Ombudsman responds to CMA care home probe

The Local Government and Social Care Ombudsman has responded to the Competition and Marks Authority’s (CMA) initial findings in its investigation into the care home market.

As part of its initial findings the CMA said last month it would be investigating whether some care home providers are breaking the law by charging families for extended periods after a resident’s death (see BREAKING NEWS: CMA investigates whether care homes are breaking the law).

The CMA also found that people were not receiving the right information in order to be able to make decisions about their care and uncovered problems with complaints procedures.

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Michael King, Local Government and Social Care Ombudsman, said: “We welcome and agree with the study’s initial findings and recommendations, a number of which we have previously publicly called for.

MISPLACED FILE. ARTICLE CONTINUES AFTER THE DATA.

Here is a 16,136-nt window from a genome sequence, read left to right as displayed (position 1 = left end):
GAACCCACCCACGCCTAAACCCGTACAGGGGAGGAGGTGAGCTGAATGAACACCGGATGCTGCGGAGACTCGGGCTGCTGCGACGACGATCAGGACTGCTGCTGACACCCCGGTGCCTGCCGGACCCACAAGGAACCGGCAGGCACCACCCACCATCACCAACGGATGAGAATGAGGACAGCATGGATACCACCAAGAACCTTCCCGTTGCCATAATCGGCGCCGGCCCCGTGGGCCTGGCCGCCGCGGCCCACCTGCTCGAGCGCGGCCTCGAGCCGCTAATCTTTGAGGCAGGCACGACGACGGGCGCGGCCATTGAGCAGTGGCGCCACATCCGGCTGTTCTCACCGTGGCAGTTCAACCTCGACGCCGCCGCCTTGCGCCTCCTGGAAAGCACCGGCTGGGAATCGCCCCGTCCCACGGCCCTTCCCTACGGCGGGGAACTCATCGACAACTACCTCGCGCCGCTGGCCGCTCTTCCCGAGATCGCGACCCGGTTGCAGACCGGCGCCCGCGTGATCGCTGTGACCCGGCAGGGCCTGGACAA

“Making the complaints system work well is not only about processes. It is largely about culture. That’s the way frontline staff respond to initial concerns from care users and families, and the attitude to, and ownership of, concerns and complaints by managers, and their willingness to learn from them.

“Staff should be equipped with the tools they need to respond to concerns and complaints confidently and be empowered to resolve matters quickly. Managers, directors and board members should actively own complaints, monitor trends and implement learning.”

“To reach our service, a person may have already overcome a number of barriers, perceived or real, to raise their complaint at the local level.

“That’s why, for a number of years, we’ve been calling for councils and care providers to make the complaints process more visible, easier to navigate, and with a greater access to advocacy services for those who wish to complain about the services they receive.”

The Ombudsman received over 3,000 adult social care complaints last year, up 3% on the previous year, with more than 600 relating to residential care homes.

More than two-thirds of residential care homes complaints (67%) were upheld, up by 9% on the previous year.

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